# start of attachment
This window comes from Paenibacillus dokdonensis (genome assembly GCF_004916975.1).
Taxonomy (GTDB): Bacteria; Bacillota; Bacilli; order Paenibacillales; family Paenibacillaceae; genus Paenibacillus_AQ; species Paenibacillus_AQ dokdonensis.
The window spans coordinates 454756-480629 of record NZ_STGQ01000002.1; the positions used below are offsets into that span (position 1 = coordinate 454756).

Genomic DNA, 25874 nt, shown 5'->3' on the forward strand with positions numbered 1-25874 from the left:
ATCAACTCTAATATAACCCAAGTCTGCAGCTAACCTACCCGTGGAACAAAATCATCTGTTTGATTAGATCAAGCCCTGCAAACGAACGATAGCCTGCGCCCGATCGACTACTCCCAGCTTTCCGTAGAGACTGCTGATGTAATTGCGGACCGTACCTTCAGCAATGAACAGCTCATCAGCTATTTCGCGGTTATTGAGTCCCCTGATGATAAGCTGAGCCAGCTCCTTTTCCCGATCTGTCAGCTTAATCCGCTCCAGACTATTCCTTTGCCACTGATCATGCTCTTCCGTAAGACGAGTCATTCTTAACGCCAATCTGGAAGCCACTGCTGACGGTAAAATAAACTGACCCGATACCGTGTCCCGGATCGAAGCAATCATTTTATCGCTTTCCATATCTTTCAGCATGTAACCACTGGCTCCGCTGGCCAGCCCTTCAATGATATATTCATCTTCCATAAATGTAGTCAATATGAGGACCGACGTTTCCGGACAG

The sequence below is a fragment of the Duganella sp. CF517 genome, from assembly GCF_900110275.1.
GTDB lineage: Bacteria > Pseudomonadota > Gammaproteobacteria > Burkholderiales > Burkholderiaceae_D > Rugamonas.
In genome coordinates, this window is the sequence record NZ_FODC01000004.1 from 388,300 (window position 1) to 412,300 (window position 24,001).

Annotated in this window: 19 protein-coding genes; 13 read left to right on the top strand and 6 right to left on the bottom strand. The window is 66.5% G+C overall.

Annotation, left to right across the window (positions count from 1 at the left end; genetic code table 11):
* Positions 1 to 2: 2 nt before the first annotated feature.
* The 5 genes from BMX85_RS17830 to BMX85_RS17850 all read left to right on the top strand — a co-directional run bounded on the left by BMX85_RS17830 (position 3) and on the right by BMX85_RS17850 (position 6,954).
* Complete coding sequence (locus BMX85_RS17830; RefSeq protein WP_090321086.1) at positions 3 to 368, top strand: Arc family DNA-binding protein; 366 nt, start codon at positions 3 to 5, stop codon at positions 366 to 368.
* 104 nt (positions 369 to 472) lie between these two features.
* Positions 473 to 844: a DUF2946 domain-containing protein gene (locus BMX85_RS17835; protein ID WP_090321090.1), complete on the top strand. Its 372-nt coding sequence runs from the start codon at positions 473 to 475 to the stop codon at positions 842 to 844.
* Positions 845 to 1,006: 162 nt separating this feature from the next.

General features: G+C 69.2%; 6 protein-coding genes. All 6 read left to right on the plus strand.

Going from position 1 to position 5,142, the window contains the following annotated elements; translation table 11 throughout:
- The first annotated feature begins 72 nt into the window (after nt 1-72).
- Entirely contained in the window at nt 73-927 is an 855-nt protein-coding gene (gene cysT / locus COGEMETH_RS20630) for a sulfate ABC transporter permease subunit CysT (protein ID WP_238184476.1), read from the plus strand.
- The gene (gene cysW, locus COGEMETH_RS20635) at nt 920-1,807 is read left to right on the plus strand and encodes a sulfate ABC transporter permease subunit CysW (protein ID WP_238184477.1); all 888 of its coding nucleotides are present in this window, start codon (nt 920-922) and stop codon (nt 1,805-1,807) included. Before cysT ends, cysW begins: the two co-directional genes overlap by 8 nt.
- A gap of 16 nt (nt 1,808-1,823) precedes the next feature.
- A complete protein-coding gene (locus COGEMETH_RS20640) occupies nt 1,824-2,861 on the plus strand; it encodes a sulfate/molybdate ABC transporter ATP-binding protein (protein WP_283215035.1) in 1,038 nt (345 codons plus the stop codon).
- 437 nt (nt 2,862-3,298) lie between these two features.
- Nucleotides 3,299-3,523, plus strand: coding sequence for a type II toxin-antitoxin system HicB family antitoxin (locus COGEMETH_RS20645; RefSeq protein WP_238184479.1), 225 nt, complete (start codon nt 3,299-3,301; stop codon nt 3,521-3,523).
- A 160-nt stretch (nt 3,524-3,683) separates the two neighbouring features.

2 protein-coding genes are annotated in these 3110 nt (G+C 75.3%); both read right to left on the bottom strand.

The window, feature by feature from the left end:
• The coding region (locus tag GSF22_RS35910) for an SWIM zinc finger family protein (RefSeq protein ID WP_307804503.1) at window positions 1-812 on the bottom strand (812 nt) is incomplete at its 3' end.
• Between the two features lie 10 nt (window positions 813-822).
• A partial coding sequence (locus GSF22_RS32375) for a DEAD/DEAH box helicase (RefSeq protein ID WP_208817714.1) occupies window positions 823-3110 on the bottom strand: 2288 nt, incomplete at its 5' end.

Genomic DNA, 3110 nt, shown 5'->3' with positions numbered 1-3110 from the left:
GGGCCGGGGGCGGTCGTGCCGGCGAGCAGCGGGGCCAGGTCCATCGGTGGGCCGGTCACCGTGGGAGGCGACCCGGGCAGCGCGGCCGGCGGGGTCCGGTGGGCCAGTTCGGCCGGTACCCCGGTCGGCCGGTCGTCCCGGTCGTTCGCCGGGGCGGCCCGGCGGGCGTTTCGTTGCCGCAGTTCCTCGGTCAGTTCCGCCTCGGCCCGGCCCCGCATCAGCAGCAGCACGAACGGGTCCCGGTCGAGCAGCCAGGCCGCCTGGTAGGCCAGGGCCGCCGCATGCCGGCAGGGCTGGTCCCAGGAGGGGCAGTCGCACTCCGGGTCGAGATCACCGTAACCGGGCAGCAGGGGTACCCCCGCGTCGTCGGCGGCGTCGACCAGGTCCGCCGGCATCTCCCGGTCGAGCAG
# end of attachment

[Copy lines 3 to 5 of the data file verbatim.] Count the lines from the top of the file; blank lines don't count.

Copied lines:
The window spans coordinates 454756-480629 of record NZ_STGQ01000002.1; the positions used below are offsets into that span (position 1 = coordinate 454756).

Genomic DNA, 25874 nt, shown 5'->3' on the forward strand with positions numbered 1-25874 from the left:
ATCAACTCTAATATAACCCAAGTCTGCAGCTAACCTACCCGTGGAACAAAATCATCTGTTTGATTAGATCAAGCCCTGCAAACGAACGATAGCCTGCGCCCGATCGACTACTCCCAGCTTTCCGTAGAGACTGCTGATGTAATTGCGGACCGTACCTTCAGCAATGAACAGCTCATCAGCTATTTCGCGGTTATTGAGTCCCCTGATGATAAGCTGAGCCAGCTCCTTTTCCCGATCTGTCAGCTTAATCCGCTCCAGACTATTCCTTTGCCACTGATCATGCTCTTCCGTAAGACGAGTCATTCTTAACGCCAATCTGGAAGCCACTGCTGACGGTAAAATAAACTGACCCGATACCGTGTCCCGGATCGAAGCAATCATTTTATCGCTTTCCATATCTTTCAGCATGTAACCACTGGCTCCGCTGGCCAGCCCTTCAATGATATATTCATCTTCCATAAATGTAGTCAATATGAGGACCGACGTTTCCGGACAG